This Queensland, Australia site offers an opportunity for secondary
maths teachers to share assessment tools and other resources, including
classroom activities. Much of the assessment is alternative assessment,
known as 'authentic assessment' in the United States. The searchable and
browseable database is
divided into six main sections: Junior mathematics (years 810), Senior
Mathematics (years 1112), Puzzles, Competitions, Teaching Mathematics,
and Mathematics for Leasure. In addition there are more than 220 annotated links,
organized by topic, to Web pages that support secondary mathematics.
October 1998: The
Perfect Number Journey  Heng O. K.
Math facts and exercises that address the following questions: How to
find perfect numbers? What are Mersenne numbers? How are Mersenne primes
related to perfect numbers? How to find Mersenne primes? How were the
larger perfect numbers found? Are there any odd perfect numbers? Some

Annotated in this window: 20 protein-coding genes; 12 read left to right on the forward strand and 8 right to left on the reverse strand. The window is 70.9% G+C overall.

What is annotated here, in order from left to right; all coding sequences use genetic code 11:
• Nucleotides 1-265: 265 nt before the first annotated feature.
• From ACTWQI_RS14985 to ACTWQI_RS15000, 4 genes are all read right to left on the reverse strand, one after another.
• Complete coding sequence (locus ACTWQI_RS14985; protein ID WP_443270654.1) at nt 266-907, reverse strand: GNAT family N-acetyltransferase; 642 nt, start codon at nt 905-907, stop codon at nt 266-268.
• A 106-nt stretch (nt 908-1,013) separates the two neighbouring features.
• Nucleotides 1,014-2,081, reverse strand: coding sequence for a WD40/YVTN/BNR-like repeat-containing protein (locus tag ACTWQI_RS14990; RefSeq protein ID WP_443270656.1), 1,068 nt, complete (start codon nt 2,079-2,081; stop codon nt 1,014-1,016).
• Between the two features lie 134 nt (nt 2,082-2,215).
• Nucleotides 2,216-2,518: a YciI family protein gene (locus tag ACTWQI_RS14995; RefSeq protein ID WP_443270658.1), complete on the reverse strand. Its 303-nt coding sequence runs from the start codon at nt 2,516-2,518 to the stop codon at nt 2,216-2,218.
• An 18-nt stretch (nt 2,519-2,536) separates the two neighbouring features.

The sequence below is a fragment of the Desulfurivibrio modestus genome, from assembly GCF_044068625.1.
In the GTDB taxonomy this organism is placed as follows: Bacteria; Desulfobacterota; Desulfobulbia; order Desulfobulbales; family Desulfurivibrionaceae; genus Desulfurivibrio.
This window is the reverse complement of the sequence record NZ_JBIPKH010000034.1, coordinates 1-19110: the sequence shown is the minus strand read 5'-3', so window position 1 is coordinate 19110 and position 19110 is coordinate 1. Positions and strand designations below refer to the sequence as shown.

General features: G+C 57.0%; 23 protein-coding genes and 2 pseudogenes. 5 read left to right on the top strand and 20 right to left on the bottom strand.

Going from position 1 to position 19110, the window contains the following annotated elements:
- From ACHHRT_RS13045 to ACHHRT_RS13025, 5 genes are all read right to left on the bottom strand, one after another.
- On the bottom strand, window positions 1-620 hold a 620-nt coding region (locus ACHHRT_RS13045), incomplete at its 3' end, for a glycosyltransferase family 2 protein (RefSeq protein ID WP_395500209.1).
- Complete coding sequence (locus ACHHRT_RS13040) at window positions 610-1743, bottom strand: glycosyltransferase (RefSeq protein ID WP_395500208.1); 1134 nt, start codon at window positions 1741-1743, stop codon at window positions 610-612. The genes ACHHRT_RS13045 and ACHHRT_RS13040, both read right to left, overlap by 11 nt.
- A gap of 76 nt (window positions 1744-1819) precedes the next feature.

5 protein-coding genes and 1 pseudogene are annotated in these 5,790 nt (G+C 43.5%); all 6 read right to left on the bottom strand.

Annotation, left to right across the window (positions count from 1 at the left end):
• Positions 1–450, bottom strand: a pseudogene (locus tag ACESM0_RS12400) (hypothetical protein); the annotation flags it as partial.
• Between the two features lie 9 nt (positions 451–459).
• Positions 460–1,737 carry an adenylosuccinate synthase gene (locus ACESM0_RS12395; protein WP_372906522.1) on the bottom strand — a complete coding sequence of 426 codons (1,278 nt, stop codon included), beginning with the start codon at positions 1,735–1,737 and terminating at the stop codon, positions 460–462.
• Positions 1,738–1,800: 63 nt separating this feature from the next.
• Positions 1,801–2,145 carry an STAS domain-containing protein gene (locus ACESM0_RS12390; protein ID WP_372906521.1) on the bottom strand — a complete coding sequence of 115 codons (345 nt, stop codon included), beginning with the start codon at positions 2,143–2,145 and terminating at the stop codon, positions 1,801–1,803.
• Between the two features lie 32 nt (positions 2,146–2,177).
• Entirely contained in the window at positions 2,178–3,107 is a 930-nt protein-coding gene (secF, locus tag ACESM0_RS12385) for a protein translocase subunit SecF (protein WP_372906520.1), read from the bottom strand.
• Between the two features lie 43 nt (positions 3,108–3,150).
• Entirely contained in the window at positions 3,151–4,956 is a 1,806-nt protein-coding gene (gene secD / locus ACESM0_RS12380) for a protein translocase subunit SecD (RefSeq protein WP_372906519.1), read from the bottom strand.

properties of perfect numbers. How are perfect numbers and triangular
numbers related? Are all perfect numbers hexagonal? What is the largest
known prime? Also from the same author: The Maths Room,
offering selected sites in a variety of mathematical categories.
November 1998: The
Amazing Mathematical Object Factory (AMOF)
Part encyclopedia and part calculator, a teaching tool that generates
mathematical permutations for some combinatorial object types: subsets,
combinations, permutations, 8queens problem, pentominoes, permutations
of a multiset, partitions, Fibonacci sequences, and magic squares; with
a link to the higherlevel Combinatorial Object Server
(COS).
December 1998: Through
the Glass Wall  TERC
Looking at
how girls and boys play mathematical computer games in order to
answer such questions as: How can children learn significant mathematics
from computer games? Descriptions of over 50 games, with reviews, sample
dialogues of children playing and interacting with games, and suggested
Web links and print resources. Topics include: gender and technology,
mathematics, and play; technology in education and in the classroom;
technology and popular culture, "games for girls"; advice on choosing
software, with links to reviewers and sellers. The project's research
questions and outcomes also offer links to papers written to date, and
an essay
on the reviews onsite exploring such questions as What does it mean
to be a good computer game?